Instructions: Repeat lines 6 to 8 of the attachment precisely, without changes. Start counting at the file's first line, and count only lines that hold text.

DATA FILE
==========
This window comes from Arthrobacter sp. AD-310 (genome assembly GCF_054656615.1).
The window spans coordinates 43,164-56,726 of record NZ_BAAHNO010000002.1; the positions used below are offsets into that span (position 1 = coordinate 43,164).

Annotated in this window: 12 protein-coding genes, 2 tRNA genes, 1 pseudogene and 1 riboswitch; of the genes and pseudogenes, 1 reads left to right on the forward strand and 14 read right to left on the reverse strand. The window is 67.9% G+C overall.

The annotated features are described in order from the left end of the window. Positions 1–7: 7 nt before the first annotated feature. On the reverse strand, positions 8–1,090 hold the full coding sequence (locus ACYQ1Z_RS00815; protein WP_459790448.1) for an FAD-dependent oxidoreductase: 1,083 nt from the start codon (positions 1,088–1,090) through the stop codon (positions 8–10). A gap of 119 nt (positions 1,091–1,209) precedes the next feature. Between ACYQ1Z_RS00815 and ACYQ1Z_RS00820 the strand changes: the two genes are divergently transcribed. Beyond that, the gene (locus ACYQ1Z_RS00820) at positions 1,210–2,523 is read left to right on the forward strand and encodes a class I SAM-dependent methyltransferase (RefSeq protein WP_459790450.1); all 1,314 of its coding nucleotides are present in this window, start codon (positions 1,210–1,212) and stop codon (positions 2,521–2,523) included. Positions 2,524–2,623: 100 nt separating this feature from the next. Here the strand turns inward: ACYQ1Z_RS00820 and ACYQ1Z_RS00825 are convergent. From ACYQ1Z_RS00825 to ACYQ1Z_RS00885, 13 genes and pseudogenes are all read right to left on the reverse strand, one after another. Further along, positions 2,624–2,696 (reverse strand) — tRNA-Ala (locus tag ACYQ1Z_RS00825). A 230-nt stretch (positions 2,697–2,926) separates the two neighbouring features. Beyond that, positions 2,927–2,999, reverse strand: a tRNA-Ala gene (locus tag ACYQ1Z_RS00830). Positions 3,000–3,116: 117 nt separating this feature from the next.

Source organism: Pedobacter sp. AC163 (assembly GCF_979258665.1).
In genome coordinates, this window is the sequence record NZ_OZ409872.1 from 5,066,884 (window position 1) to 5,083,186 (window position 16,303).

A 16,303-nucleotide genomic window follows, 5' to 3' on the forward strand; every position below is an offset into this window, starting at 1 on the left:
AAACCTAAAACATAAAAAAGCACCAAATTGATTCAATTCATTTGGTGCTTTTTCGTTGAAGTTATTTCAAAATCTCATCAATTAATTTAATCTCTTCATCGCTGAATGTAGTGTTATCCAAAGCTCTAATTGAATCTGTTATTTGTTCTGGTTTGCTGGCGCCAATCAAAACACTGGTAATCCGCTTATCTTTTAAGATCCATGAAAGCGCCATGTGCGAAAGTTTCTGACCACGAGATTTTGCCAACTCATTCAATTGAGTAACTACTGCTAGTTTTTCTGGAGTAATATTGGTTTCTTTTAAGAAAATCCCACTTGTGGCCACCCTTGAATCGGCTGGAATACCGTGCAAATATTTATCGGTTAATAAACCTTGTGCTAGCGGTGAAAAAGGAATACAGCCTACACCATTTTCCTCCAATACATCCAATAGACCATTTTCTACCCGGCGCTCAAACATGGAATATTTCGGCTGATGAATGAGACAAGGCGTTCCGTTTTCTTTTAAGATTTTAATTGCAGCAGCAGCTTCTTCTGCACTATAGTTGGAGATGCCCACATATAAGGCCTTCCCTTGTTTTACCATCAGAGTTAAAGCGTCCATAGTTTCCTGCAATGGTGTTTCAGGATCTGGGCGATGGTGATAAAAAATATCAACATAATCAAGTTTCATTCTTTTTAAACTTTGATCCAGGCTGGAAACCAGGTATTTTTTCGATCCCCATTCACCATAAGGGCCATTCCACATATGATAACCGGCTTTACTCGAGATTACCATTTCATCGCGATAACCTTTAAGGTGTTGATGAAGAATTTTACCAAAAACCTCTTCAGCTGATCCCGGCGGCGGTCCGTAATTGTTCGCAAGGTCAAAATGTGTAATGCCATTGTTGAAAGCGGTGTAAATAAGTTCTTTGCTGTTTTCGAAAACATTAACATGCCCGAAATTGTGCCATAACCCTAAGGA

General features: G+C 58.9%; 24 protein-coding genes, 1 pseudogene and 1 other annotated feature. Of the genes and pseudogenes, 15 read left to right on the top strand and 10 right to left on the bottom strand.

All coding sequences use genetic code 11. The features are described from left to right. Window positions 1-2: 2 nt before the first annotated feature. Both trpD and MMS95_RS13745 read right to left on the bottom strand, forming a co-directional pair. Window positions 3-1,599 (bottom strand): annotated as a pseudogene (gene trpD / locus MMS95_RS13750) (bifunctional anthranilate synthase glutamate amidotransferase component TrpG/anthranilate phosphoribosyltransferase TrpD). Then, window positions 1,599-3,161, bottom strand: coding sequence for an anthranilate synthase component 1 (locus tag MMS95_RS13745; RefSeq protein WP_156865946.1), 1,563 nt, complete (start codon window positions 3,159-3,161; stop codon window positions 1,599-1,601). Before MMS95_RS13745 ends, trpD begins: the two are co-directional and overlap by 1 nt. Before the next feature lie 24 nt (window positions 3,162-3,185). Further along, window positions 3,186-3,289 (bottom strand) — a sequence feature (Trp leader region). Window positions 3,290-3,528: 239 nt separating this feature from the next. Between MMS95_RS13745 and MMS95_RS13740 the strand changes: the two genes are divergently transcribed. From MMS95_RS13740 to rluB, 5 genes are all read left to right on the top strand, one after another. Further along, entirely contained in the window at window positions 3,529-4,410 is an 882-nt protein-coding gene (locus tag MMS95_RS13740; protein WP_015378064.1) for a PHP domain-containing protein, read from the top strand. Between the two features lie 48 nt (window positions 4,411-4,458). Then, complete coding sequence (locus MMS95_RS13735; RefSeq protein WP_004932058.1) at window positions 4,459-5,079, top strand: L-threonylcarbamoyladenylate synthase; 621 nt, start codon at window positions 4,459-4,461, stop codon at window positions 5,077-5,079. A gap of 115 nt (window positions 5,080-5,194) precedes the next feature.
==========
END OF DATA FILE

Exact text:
In genome coordinates, this window is the sequence record NZ_OZ409872.1 from 5,066,884 (window position 1) to 5,083,186 (window position 16,303).

A 16,303-nucleotide genomic window follows, 5' to 3' on the forward strand; every position below is an offset into this window, starting at 1 on the left:
AAACCTAAAACATAAAAAAGCACCAAATTGATTCAATTCATTTGGTGCTTTTTCGTTGAAGTTATTTCAAAATCTCATCAATTAATTTAATCTCTTCATCGCTGAATGTAGTGTTATCCAAAGCTCTAATTGAATCTGTTATTTGTTCTGGTTTGCTGGCGCCAATCAAAACACTGGTAATCCGCTTATCTTTTAAGATCCATGAAAGCGCCATGTGCGAAAGTTTCTGACCACGAGATTTTGCCAACTCATTCAATTGAGTAACTACTGCTAGTTTTTCTGGAGTAATATTGGTTTCTTTTAAGAAAATCCCACTTGTGGCCACCCTTGAATCGGCTGGAATACCGTGCAAATATTTATCGGTTAATAAACCTTGTGCTAGCGGTGAAAAAGGAATACAGCCTACACCATTTTCCTCCAATACATCCAATAGACCATTTTCTACCCGGCGCTCAAACATGGAATATTTCGGCTGATGAATGAGACAAGGCGTTCCGTTTTCTTTTAAGATTTTAATTGCAGCAGCAGCTTCTTCTGCACTATAGTTGGAGATGCCCACATATAAGGCCTTCCCTTGTTTTACCATCAGAGTTAAAGCGTCCATAGTTTCCTGCAATGGTGTTTCAGGATCTGGGCGATGGTGATAAAAAATATCAACATAATCAAGTTTCATTCTTTTTAAACTTTGATCCAGGCTGGAAACCAGGTATTTTTTCGATCCCCATTCACCATAAGGGCCATTCCACATATGATAACCGGCTTTACTCGAGATTACCATTTCATCGCGATAACCTTTAAGGTGTTGATGAAGAATTTTACCAAAAACCTCTTCAGCTGATCCCGGCGGCGGTCCGTAATTGTTCGCAAGGTCAAAATGTGTAATGCCATTGTTGAAAGCGGTGTAAATAAGTTCTTTGCTGTTTTCGAAAACATTAACATGCCCGAAATTGTGCCATAACCCTAAGGA